"At half-past ten, sir," answered the foreman.

"Very well, then, let me see that you have everything ready to-morrow at half-past ten, on the stroke, you understand—at half-past ten on the stroke."

"All right, sir!" said Mr. Robson, touching his cap.

But Tom Robson was not going to leave anything till the morning. That evening he had every intention of making a night of it, and Martin had already got the money to make some extensive purchases. There would be time enough to sleep it off before half-past ten. He was careful to have everything ready that evening. The ways were carefully smeared with tallow and soft soap, and put in their places; the props were all ready to be removed; and everything that might get in the way in the harbour, was hauled out of the way and secured to its moorings.

The ship lay with her stern towards the water, and her stem slightly raised above it. Under her bows lay all the material for use the next day. The spare pieces of timber that were to be put under her, and the wedges which were to be driven in to raise her forward, were ready to hand, as were the jacks and levers. Everything, in fact, down to the long-handled mauls was in its place.

Gabriel followed at Tom's heels all day. He wanted to take in everything clearly, and succeeded fully in so doing. Only one thing, the ship's name, that he was so anxious to know, still remained a secret, which Tom would not betray. And Tom himself it was who, in accordance with the Consul's orders, had spiked on the name-board when it was nearly dark.

The company at Anders Begmand's had been busy that evening, especially Tom Robson, and by the time it was about ten o'clock he was pretty well tipsy. Woodlouse was no better; but Torpander kept as sober as usual, looking towards the door every time he heard a noise. With the darkness a fresh breeze began to blow up from the south-west, which swept over the open ground above Sandsgaard and down on to the fjord. It made the old cottage shake again when the wind came back in eddies from the hill behind it, and Torpander got up every moment, thinking that the door was opening, to the endless amusement of Mr. Robson.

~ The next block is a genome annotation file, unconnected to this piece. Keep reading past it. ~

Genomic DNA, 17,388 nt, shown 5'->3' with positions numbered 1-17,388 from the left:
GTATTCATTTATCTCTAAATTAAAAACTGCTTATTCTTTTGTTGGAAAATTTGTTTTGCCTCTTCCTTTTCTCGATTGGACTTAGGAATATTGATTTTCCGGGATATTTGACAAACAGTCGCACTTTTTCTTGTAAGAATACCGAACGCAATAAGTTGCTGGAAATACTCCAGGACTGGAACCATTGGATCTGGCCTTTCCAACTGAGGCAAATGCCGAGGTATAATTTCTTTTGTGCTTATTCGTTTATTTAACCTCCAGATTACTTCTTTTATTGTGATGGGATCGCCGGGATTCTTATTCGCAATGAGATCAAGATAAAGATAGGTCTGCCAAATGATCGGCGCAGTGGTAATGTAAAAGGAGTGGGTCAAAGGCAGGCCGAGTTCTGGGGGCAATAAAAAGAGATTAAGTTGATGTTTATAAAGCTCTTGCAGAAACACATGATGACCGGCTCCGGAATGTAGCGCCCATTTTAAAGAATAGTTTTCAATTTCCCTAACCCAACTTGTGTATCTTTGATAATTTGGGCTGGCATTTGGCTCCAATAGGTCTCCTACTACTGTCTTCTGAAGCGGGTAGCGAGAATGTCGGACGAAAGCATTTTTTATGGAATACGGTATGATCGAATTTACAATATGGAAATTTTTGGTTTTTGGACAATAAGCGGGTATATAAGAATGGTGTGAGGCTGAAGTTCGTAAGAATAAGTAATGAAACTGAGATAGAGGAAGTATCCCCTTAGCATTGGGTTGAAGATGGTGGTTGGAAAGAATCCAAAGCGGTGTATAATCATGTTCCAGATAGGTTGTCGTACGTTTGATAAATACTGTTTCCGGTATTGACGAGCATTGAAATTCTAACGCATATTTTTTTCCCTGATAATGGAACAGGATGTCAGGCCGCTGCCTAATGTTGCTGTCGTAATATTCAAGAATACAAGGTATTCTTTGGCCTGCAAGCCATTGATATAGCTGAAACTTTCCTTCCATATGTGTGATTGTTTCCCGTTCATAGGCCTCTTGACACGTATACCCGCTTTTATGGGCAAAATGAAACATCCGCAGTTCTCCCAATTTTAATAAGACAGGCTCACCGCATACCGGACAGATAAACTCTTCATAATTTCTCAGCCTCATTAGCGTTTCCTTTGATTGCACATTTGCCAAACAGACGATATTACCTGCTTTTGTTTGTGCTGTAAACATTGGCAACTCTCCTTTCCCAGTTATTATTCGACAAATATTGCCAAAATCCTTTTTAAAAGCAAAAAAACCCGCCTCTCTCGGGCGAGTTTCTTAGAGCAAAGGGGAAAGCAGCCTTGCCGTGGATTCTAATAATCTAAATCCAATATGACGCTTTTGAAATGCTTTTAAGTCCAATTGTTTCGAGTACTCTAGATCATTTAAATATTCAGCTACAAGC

Martin drank in silence, and looked even more gloomy than usual. The whole winter he had been out of work. Tom Robson had lent him money, and that made him even more morose, for he was proud after his own fashion, and gratitude was not in his nature.

At last Marianne came. Torpander greeted her in his usual respectful manner, to which she answered with a faint smile. She looked almost ready to fall from weariness, as she passed hurriedly through the room. "Hulloa!" cried Tom, who only saw her when she had reached the kitchen door, "here comes my sweetheart! Marianne, my darling! the ship is ready now, and Tom Robson has got some money. Let's have the wedding; to-night, if you like! Come along!" cried he, struggling to get over the bench.

Martin thrust him back. "Will you let my sister alone?"

"I suppose she is not good enough for an honest seaman, because of that infernal young Gar——"

He did not get any farther, for Martin aimed a blow at him and struck him behind the ear. Marianne hastily left the room. Torpander now threw himself courageously on his ancient enemy from the other side, and a frightful scuffle ensued.

Tom Robson put himself in position like an English boxer, drunk as he was, and squared his arms and elbows for the fray.

At first he made a few feints at Martin, which were not meant to be serious. But when he had received a few blows which were really painful, he sprang away from the table so as to get more room. Torpander had not the least idea of using his fists, but hammered away like a blacksmith with his long skinny arms, either at Tom or else in the air, just as it might happen. Mr. Robson gave him a tap every now and then which made his bones rattle again, but on the whole he allowed the Swede to hammer away at his back as much as he liked.

Woodlouse looked on for some time with the greatest satisfaction, until the idea struck him that he would clear the room. He accomplished his object with the greatest perseverance, and what with butting with his head and pushing his heavy body between the combatants, he at length managed to get the whole lot turned out of doors. Begmand threw their hats after them, and shut the door.